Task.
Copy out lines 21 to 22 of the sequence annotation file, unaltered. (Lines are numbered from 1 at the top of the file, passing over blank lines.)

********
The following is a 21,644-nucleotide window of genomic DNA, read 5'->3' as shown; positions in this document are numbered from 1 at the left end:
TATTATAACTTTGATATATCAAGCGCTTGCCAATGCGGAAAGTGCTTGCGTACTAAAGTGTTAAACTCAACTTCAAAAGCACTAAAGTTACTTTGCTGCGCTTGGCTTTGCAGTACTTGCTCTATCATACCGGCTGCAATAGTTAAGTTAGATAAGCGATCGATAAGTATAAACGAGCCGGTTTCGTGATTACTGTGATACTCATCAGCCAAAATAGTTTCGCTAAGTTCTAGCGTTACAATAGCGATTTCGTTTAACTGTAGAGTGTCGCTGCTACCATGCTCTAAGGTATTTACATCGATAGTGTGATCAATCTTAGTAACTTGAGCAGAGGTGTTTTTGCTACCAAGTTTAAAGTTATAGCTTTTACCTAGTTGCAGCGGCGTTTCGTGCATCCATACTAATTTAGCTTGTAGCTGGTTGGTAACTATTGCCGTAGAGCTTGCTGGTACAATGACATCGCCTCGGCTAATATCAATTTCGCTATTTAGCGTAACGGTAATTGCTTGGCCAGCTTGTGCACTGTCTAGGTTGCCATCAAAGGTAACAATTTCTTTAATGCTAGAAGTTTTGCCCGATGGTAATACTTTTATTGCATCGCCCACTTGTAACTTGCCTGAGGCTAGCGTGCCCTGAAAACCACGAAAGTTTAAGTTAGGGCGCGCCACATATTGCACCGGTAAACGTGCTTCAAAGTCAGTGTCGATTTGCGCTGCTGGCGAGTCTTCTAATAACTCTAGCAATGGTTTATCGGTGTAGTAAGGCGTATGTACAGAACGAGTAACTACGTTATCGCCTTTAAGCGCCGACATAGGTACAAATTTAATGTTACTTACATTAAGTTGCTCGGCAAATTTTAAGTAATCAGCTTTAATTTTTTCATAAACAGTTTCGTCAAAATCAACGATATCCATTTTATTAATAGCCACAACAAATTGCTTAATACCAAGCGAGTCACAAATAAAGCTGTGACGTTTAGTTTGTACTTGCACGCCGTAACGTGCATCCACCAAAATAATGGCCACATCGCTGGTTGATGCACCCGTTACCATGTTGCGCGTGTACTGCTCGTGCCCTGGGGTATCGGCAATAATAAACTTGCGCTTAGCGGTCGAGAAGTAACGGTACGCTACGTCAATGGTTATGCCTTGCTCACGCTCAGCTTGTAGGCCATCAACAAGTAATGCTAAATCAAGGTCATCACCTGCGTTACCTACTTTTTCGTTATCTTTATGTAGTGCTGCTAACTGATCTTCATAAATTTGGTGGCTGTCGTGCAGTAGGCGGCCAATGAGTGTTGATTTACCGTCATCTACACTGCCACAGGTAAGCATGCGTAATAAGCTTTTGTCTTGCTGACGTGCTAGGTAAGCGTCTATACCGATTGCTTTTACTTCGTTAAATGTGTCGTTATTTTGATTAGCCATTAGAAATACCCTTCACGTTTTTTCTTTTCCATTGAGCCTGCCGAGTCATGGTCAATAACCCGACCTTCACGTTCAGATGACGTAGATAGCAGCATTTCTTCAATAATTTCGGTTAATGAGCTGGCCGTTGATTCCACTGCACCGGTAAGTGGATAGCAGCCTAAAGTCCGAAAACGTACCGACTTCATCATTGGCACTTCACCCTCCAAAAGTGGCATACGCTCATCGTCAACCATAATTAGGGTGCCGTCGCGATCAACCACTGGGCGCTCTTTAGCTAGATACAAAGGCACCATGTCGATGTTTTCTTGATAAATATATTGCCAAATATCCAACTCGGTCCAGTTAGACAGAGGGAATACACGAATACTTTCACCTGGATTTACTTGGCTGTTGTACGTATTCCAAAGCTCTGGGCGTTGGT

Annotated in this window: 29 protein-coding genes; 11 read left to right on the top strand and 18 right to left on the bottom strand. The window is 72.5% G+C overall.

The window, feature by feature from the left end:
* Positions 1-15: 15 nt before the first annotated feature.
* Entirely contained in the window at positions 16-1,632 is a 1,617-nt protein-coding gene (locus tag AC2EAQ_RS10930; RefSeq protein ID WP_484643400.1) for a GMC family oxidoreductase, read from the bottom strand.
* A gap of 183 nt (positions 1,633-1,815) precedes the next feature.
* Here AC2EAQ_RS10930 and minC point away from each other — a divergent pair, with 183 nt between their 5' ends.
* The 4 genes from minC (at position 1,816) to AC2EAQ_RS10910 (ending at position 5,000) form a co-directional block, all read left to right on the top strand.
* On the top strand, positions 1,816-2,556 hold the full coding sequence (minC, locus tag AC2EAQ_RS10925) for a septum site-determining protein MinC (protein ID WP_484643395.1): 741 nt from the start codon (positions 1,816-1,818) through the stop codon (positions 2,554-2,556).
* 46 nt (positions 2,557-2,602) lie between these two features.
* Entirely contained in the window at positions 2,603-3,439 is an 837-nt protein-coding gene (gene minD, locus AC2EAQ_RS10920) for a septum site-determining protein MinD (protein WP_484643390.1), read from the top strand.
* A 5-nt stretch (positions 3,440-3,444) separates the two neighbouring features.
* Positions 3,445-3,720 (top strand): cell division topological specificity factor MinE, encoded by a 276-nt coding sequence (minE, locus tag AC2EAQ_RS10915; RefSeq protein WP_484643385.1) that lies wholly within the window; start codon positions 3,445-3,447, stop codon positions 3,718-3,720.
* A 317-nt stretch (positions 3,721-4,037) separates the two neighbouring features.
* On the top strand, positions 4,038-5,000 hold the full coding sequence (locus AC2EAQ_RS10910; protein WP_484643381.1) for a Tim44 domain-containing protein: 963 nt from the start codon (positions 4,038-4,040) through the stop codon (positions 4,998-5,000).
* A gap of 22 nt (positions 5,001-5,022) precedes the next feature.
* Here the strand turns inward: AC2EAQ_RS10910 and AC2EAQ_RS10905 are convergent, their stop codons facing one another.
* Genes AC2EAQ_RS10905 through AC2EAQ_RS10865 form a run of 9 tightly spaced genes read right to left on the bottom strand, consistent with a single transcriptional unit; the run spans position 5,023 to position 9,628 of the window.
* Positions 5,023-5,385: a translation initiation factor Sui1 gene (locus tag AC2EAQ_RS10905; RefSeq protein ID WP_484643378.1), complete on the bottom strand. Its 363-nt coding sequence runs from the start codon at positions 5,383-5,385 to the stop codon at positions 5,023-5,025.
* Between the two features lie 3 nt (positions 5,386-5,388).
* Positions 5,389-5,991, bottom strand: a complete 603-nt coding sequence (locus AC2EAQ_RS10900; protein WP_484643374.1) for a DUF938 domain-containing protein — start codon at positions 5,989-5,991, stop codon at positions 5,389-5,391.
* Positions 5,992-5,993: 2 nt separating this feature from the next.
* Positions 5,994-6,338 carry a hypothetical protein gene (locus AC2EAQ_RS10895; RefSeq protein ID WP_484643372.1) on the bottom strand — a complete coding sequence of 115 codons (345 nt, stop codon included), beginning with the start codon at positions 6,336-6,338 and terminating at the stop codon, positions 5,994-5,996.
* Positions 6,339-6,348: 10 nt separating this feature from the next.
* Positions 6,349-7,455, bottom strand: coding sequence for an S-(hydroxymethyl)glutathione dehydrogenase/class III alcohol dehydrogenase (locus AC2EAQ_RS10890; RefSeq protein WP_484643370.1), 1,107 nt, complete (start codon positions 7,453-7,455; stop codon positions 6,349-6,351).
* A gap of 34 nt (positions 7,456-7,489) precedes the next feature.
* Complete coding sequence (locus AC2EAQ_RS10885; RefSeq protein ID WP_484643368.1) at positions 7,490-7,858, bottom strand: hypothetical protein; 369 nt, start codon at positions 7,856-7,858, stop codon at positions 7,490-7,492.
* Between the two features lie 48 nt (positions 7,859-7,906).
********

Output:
* Between the two features lie 3 nt (positions 5,386-5,388).
* Positions 5,389-5,991, bottom strand: a complete 603-nt coding sequence (locus AC2EAQ_RS10900; protein WP_484643374.1) for a DUF938 domain-containing protein — start codon at positions 5,989-5,991, stop codon at positions 5,389-5,391.